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Cell-free production of a functional oligomeric form of a Chlamydia major outer-membrane protein (MOMP) for vaccine development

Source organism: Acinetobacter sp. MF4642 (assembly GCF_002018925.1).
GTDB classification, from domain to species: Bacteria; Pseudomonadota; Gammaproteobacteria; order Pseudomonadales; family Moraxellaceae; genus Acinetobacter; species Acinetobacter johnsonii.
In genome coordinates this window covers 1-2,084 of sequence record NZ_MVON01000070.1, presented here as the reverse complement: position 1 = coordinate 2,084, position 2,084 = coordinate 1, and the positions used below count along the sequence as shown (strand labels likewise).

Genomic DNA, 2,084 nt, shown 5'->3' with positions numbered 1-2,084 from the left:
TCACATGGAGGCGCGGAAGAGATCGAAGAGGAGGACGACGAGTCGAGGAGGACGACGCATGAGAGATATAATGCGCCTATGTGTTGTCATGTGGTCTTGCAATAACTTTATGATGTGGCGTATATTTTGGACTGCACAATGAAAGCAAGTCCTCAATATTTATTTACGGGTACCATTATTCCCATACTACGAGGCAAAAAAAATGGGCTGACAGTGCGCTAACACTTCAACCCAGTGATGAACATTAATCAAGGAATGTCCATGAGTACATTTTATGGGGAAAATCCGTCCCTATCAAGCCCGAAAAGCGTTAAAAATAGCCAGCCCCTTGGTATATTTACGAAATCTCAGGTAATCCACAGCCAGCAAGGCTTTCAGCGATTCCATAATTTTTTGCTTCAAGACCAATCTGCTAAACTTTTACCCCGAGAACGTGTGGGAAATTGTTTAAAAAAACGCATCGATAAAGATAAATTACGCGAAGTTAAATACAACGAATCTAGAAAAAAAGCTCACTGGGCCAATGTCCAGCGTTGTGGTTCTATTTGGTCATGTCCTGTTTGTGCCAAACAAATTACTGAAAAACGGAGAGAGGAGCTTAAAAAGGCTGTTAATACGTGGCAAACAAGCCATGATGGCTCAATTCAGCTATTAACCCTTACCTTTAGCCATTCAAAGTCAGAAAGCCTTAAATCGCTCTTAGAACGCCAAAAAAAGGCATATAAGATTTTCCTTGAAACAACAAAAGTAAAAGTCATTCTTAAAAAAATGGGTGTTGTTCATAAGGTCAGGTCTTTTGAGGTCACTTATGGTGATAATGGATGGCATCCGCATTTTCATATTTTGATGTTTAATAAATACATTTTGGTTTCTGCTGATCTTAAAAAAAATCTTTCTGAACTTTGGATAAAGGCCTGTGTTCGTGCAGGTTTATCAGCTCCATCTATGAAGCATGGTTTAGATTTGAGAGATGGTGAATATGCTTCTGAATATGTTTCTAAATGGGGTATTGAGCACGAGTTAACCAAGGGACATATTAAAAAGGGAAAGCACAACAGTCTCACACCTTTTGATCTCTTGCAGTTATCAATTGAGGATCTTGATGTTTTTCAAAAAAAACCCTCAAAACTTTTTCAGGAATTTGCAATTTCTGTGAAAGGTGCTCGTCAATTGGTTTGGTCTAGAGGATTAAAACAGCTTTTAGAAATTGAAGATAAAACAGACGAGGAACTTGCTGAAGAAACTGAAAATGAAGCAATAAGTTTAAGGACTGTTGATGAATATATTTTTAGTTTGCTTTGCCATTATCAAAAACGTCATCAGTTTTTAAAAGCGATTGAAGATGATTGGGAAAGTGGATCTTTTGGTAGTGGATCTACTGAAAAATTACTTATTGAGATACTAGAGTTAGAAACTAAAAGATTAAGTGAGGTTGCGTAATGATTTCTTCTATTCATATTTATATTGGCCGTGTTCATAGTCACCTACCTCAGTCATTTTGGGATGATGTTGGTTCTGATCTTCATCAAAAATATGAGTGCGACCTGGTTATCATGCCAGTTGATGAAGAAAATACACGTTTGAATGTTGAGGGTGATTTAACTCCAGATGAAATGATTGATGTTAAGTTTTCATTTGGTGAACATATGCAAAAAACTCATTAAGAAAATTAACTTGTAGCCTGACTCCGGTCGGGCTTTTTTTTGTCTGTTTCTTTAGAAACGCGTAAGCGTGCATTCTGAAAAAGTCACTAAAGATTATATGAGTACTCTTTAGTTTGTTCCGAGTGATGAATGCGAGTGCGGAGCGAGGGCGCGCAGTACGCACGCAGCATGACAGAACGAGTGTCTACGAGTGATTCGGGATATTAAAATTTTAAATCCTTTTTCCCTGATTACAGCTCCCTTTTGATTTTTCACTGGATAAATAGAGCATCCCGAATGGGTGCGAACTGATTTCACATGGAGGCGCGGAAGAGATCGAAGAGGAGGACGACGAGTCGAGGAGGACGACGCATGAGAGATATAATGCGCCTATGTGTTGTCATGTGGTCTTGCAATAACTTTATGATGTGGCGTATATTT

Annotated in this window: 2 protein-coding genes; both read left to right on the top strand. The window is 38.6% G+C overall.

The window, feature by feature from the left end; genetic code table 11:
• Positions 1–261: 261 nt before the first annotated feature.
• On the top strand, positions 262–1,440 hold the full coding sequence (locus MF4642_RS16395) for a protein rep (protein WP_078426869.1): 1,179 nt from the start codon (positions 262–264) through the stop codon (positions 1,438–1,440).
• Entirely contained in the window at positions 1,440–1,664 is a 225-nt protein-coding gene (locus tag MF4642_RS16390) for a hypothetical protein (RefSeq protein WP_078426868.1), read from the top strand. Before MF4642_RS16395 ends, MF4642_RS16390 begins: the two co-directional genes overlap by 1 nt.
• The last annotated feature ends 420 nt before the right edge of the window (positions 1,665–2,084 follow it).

Chlamydia is a prevalent sexually transmitted disease that infects more than 100 million people worldwide. Although most individuals infected with Chlamydia trachomatis are initially asymptomatic, symptoms can arise if left undiagnosed. Long-term infection can result in debilitating conditions such as pelvic inflammatory disease, infertility, and blindness. Chlamydia infection, therefore, constitutes a significant public health threat, underscoring the need for a Chlamydia-specific vaccine. Chlamydia strains express a major outer-membrane protein (MOMP) that has been shown to be an effective vaccine antigen. However, approaches to produce a functional recombinant MOMP protein for vaccine development are limited by poor solubility, low yield, and protein misfolding. Here, we used an Escherichia coli-based cell-free system to express a MOMP protein from the mouse-specific species Chlamydia muridarum (MoPn-MOMP or mMOMP). The codon-optimized mMOMP gene was co-translated with Δ49apolipoprotein A1 (Δ49ApoA1), a truncated version of mouse ApoA1 in which the N-terminal 49 amino acids were removed. This co-translation process produced mMOMP supported within a telodendrimer nanolipoprotein particle (mMOMP-tNLP). The cell-free expressed mMOMP-tNLPs contain mMOMP multimers similar to the native MOMP protein. This cell-free process produced on average 1.5 mg of purified, water-soluble mMOMP-tNLP complex in a 1-ml cell-free reaction. The mMOMP-tNLP particle also accommodated the co-localization of CpG oligodeoxynucleotide 1826, a single-stranded synthetic DNA adjuvant, eliciting an enhanced humoral immune response in vaccinated mice. Using our mMOMP-tNLP formulation, we demonstrate a unique approach to solubilizing and administering membrane-bound proteins for future vaccine development. This method can be applied to other previously difficult-to-obtain antigens while maintaining full functionality and immunogenicity.

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